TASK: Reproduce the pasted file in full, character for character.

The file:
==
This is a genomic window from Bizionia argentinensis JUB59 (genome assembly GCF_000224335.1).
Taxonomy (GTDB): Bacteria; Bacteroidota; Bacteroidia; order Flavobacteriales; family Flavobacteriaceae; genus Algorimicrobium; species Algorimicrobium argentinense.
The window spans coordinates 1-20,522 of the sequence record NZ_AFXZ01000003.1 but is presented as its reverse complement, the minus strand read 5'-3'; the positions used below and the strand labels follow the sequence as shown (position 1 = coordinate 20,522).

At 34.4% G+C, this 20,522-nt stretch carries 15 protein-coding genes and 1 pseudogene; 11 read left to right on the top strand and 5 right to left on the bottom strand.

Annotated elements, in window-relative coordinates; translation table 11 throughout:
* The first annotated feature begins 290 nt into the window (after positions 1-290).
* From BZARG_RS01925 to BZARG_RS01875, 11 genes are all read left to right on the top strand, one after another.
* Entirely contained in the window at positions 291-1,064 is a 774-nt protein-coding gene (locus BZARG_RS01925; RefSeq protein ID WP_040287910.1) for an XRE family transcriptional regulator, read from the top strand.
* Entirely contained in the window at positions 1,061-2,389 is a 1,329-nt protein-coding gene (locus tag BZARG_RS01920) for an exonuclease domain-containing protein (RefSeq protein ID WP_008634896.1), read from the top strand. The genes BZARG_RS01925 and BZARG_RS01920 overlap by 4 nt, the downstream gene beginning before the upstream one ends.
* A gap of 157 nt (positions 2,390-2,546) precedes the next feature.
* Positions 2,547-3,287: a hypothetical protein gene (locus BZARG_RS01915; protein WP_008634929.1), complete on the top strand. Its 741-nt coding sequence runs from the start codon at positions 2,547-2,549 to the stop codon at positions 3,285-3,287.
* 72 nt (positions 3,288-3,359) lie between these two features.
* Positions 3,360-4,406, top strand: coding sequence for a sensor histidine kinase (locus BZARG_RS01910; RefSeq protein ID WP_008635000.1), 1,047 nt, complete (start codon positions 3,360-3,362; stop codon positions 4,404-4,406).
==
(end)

This is a genomic window from Bizionia argentinensis JUB59 (genome assembly GCF_000224335.1).
Taxonomy (GTDB): Bacteria; Bacteroidota; Bacteroidia; order Flavobacteriales; family Flavobacteriaceae; genus Algorimicrobium; species Algorimicrobium argentinense.
The window spans coordinates 1-20,522 of the sequence record NZ_AFXZ01000003.1 but is presented as its reverse complement, the minus strand read 5'-3'; the positions used below and the strand labels follow the sequence as shown (position 1 = coordinate 20,522).

At 34.4% G+C, this 20,522-nt stretch carries 15 protein-coding genes and 1 pseudogene; 11 read left to right on the top strand and 5 right to left on the bottom strand.

Annotated elements, in window-relative coordinates; translation table 11 throughout:
* The first annotated feature begins 290 nt into the window (after positions 1-290).
* From BZARG_RS01925 to BZARG_RS01875, 11 genes are all read left to right on the top strand, one after another.
* Entirely contained in the window at positions 291-1,064 is a 774-nt protein-coding gene (locus BZARG_RS01925; RefSeq protein ID WP_040287910.1) for an XRE family transcriptional regulator, read from the top strand.
* Entirely contained in the window at positions 1,061-2,389 is a 1,329-nt protein-coding gene (locus tag BZARG_RS01920) for an exonuclease domain-containing protein (RefSeq protein ID WP_008634896.1), read from the top strand. The genes BZARG_RS01925 and BZARG_RS01920 overlap by 4 nt, the downstream gene beginning before the upstream one ends.
* A gap of 157 nt (positions 2,390-2,546) precedes the next feature.
* Positions 2,547-3,287: a hypothetical protein gene (locus BZARG_RS01915; protein WP_008634929.1), complete on the top strand. Its 741-nt coding sequence runs from the start codon at positions 2,547-2,549 to the stop codon at positions 3,285-3,287.
* 72 nt (positions 3,288-3,359) lie between these two features.
* Positions 3,360-4,406, top strand: coding sequence for a sensor histidine kinase (locus BZARG_RS01910; RefSeq protein ID WP_008635000.1), 1,047 nt, complete (start codon positions 3,360-3,362; stop codon positions 4,404-4,406).